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The first case under the transfer pricing rules: a trendsetter?


On 27 January 2017, the Moscow Commercial Court ruled in favour of the tax authorities in the first ever decision* on the application of the transfer pricing (“TP”) rules under Section V.1 of the Russian Tax Code.

This decision is significant because it can be seen as a test case for the judicial interpretation of the TP rules. In the past, similar disputes were generally settled at the pre-trial stage.

The facts

The Russian Federal Tax Service conducted the TP audit of CJSC Dulisma Oil Company (the “Taxpayer”) and challenged the price of controlled transactions involving the sale of crude oil to a foreign trader registered in Hong Kong (the “Trader”).

The tax authorities claimed that, for the purposes of section V.1 of the Tax Code, transactions between the Taxpayer and the Trader should be treated as operations between related parties and are qualified as controlled transactions on the ground that (i) the Trader was registered in a territory mentioned in the list of offshore jurisdictions defined by the Russian Ministry of Finance; and (ii) the transaction involved the sale of goods traded on a global exchange.

In turn, the Taxpayer argued that (i) the parties were unrelated; (ii) the Trader occupied a dominant position on the oil market, which forced the Taxpayer to sell the goods at a reduced price; (iii) the Russian tax authorities used an inappropriate TP method and unsuitable sources of information; and (iv) the tax authorities had not taken into account the particular business environment of the transactions in question.

The decision

Despite the fact the Taxpayer retracted its counterclaim against the tax authorities and settled its tax indebtedness, the court nevertheless performed a substantive analysis of the case and the arguments presented by both parties to the dispute.

Given the exceptional complexity and novelty of the TP-related dispute (the first interpretation of the new rules and specificity of price formation by oil traders), the decision on this case was taken by a panel of three judges, although decisions in first instance courts are usually taken by a single judge.

This decision contains important features regarding:

  • the choice of the applicable methodology and the sources of information; and
  • the commercial terms to be taken into consideration when making a TP analysis.

In particular, the court noted that the Federal Tax Service had, when determining the applicable methodology and acceptability of the sources of information, approached a leading global energy information agency to help determine the applicability of the chosen quotations for the crude oil of certain brands to the particular economic conditions (delivery conditions and terms) of the reviewed transactions.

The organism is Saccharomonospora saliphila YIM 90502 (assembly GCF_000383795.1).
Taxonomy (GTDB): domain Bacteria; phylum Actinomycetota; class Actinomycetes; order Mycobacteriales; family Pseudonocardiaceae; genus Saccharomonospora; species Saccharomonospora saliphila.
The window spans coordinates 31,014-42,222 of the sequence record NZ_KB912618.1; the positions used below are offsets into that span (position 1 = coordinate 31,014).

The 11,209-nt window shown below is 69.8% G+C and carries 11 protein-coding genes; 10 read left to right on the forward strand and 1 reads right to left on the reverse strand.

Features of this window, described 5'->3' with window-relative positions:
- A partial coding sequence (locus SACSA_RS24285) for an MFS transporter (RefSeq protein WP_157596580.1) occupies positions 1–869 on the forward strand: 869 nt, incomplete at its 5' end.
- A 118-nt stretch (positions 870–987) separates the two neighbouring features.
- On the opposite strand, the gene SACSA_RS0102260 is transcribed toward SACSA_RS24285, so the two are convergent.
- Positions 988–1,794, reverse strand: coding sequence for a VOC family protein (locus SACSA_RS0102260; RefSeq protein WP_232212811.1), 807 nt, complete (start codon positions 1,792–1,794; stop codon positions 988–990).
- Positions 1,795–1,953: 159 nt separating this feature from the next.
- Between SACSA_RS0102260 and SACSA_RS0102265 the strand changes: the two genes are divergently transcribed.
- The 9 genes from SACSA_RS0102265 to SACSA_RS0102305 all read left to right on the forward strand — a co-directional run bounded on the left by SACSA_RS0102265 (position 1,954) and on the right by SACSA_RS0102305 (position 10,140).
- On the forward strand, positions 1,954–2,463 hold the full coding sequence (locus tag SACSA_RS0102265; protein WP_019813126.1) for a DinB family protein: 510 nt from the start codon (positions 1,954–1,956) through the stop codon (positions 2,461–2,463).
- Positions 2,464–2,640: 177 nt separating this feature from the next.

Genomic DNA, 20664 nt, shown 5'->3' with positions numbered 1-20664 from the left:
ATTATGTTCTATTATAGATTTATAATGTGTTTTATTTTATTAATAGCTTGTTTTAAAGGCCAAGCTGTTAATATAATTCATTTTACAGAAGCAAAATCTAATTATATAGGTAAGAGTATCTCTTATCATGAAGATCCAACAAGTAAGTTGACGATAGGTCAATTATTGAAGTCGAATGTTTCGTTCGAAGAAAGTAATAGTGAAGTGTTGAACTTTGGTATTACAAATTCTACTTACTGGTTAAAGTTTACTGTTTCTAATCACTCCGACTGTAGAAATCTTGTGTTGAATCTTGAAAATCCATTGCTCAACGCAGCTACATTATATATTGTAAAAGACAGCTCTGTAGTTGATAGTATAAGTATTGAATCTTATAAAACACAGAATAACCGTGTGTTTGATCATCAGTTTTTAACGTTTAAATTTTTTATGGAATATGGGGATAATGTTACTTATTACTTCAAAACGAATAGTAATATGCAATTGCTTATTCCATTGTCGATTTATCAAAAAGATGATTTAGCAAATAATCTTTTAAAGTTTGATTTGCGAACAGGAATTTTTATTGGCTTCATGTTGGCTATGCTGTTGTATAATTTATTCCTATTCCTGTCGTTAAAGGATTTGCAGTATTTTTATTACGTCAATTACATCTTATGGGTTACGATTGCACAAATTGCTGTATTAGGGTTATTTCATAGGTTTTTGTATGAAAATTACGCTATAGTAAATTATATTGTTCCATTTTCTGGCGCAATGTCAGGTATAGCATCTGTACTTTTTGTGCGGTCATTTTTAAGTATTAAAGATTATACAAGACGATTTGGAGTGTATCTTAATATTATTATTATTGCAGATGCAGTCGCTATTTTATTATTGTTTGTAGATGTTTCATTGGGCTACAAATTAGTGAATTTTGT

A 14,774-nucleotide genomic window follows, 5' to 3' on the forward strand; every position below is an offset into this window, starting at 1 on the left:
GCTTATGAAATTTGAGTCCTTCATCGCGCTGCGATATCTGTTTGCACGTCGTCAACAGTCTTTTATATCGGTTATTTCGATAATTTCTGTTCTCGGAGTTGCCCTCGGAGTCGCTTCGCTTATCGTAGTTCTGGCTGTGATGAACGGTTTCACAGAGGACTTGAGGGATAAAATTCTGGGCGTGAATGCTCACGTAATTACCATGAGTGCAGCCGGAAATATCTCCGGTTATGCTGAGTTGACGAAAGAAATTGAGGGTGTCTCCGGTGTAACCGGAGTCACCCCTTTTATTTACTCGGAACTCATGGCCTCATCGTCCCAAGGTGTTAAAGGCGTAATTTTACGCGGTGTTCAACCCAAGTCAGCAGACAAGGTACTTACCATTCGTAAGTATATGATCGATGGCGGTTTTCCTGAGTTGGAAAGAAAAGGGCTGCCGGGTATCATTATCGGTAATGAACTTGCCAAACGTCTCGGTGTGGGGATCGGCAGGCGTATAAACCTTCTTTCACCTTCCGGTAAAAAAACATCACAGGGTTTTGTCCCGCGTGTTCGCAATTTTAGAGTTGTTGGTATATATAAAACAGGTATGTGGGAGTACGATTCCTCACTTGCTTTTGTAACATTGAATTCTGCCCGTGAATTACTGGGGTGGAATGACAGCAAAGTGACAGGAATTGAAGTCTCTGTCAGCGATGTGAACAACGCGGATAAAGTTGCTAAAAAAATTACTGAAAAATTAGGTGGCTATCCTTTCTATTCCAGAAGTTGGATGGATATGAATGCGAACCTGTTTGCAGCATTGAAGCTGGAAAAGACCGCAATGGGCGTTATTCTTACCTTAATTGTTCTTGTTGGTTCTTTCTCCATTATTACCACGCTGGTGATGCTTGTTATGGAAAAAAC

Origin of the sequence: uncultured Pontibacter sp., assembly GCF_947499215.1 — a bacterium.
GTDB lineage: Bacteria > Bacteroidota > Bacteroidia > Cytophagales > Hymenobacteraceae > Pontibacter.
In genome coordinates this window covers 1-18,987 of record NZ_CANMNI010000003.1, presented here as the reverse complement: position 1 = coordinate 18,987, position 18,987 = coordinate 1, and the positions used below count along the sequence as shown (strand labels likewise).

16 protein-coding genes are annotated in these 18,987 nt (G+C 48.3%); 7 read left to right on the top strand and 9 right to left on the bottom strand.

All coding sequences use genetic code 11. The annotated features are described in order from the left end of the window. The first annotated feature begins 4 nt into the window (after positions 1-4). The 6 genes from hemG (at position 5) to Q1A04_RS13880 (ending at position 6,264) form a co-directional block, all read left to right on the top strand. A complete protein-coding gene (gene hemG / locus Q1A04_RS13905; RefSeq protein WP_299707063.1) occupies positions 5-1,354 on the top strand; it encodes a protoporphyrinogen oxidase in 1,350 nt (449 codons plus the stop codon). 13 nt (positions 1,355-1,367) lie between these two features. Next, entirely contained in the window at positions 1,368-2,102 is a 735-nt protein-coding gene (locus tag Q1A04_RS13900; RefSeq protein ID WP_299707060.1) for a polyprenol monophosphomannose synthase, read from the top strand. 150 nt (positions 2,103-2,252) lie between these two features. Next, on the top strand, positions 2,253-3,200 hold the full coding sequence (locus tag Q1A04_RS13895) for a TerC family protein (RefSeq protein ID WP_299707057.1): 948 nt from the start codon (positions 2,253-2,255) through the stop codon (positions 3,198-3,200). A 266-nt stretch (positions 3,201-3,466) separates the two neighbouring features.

Further, the Federal Tax Service adjusted the chosen quotation by applying specific differentials in order to ensure comparability with the transaction terms. This goes to show the quality of the analysis carried out by the Federal Tax Service in terms of TP audits, which is materially deeper than the analyses of the territorial tax authorities regarding the application of the TP rules to non-controlled transactions (please see our previous Alert on the latter).

The court specifically noted that the choice of the applicable TP methodology had not been predetermined by the Taxpayer, who (i) had not prepared any TP documentation; and (ii) had failed to indicate the applicable TP methodology in its TP notification. Thus, the Russian tax authorities were not bound by the choice of the Taxpayer (which is normally the case, provided that this choice complies with the legislative provisions and transaction terms). As a result, they were free to determine the applicable TP methodology at their discretion based on the provisions of the Russian law.

Interestingly, the court also ruled that the proof of an unjustified tax benefit is not a mandatory criterion for the purposes of a TP control.

Finally, the court considered and checked the arguments presented by the Taxpayer regarding the particular business environment that allegedly forced it to reduce its prices. The court did not, however, find the arguments sufficiently justified.

Take action

Despite the fact that this case relates to a particular market (crude oil), the following issues should be taken into account by all taxpayers engaged in potentially controlled transactions:

  • TP audits are not limited to the largest Russian companies; and
  • it is crucial for taxpayers to prepare TP documentation in compliance with the Russian legislation, determine the applicable TP methodology and duly file the TP notification to restrict the capacity of the tax authorities to choose the applicable TP methods as part of a TP audit.

CMS Russia tax lawyers are monitoring further developments of the TP-court practice and are ready to advise companies on how to comply with the country’s TP legislation.

* In Russian

CMS client alert | Tax | March 2017
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Maria Kabanova